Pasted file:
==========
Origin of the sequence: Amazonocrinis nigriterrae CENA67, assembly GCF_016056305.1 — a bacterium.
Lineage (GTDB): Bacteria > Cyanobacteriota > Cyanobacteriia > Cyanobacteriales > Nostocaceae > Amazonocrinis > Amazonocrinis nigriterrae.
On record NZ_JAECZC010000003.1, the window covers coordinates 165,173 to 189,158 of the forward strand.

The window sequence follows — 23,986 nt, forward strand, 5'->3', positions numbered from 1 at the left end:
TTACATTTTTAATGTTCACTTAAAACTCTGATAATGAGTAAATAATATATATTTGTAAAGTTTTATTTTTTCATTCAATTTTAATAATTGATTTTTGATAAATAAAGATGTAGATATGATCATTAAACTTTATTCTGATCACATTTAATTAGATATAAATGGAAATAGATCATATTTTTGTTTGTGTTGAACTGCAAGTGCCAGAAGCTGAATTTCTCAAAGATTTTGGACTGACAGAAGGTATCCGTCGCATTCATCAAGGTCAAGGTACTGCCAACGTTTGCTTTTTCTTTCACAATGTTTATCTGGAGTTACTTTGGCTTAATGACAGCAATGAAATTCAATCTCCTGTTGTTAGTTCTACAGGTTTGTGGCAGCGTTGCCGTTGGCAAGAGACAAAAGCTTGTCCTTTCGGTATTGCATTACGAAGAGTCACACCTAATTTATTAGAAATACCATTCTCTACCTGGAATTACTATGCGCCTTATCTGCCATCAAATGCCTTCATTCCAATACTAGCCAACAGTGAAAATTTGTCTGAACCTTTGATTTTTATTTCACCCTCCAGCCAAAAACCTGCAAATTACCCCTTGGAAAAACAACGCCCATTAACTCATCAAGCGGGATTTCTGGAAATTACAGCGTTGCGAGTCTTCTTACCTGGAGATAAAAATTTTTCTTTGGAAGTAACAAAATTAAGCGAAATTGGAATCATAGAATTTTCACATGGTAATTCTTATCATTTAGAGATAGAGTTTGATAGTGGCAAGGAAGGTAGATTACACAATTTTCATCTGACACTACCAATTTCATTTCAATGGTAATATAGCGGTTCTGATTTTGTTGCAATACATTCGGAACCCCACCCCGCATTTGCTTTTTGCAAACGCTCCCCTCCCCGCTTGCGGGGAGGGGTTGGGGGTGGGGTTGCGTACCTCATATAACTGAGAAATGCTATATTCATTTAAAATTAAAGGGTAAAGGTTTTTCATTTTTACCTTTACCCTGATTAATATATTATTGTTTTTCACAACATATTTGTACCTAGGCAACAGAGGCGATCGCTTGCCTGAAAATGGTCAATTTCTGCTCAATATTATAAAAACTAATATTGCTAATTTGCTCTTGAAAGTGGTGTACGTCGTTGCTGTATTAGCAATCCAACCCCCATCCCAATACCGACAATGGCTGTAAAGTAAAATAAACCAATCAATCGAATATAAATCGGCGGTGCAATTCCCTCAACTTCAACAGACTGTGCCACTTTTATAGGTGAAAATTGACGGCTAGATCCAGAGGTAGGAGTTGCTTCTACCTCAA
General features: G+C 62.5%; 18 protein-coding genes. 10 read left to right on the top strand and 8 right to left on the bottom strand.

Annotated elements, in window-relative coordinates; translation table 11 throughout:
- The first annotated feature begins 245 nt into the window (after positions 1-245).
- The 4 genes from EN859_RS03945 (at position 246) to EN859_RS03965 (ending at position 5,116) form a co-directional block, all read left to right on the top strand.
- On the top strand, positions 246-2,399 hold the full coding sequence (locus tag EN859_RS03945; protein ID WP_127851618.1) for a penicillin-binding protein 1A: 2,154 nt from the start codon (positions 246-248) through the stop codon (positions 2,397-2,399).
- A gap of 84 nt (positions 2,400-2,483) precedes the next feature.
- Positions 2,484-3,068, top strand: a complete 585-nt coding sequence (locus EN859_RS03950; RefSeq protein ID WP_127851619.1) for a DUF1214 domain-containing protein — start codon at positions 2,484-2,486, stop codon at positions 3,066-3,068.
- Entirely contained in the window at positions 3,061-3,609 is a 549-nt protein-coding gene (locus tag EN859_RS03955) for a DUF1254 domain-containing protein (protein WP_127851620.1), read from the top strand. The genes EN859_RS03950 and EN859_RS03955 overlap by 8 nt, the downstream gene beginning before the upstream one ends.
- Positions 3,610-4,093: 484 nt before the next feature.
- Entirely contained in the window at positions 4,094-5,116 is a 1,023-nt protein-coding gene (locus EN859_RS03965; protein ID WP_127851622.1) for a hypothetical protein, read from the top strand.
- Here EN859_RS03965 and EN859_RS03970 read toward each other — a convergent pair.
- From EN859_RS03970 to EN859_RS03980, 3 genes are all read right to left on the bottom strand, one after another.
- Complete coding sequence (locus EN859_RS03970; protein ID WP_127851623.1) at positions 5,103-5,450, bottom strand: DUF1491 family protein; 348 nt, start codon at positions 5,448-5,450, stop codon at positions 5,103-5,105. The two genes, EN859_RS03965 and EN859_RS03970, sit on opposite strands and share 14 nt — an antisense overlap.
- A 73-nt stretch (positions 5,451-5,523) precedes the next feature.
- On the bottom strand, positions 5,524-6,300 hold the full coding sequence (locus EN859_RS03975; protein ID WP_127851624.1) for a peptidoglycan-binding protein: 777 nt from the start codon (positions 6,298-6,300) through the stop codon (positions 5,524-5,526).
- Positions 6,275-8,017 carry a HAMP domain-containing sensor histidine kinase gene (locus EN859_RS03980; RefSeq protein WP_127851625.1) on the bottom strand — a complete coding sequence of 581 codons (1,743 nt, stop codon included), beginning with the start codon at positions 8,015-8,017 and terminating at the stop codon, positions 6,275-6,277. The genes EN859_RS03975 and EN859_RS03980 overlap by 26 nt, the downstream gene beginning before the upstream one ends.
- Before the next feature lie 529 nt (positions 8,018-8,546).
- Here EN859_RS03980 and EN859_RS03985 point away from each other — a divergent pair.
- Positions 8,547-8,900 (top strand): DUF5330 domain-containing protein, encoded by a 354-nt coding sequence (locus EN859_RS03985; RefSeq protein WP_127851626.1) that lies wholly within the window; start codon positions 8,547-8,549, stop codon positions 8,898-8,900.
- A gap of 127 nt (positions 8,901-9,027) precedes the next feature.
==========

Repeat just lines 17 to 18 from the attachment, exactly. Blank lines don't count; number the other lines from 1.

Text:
- From EN859_RS03970 to EN859_RS03980, 3 genes are all read right to left on the bottom strand, one after another.
- Complete coding sequence (locus EN859_RS03970; protein ID WP_127851623.1) at positions 5,103-5,450, bottom strand: DUF1491 family protein; 348 nt, start codon at positions 5,448-5,450, stop codon at positions 5,103-5,105. The two genes, EN859_RS03965 and EN859_RS03970, sit on opposite strands and share 14 nt — an antisense overlap.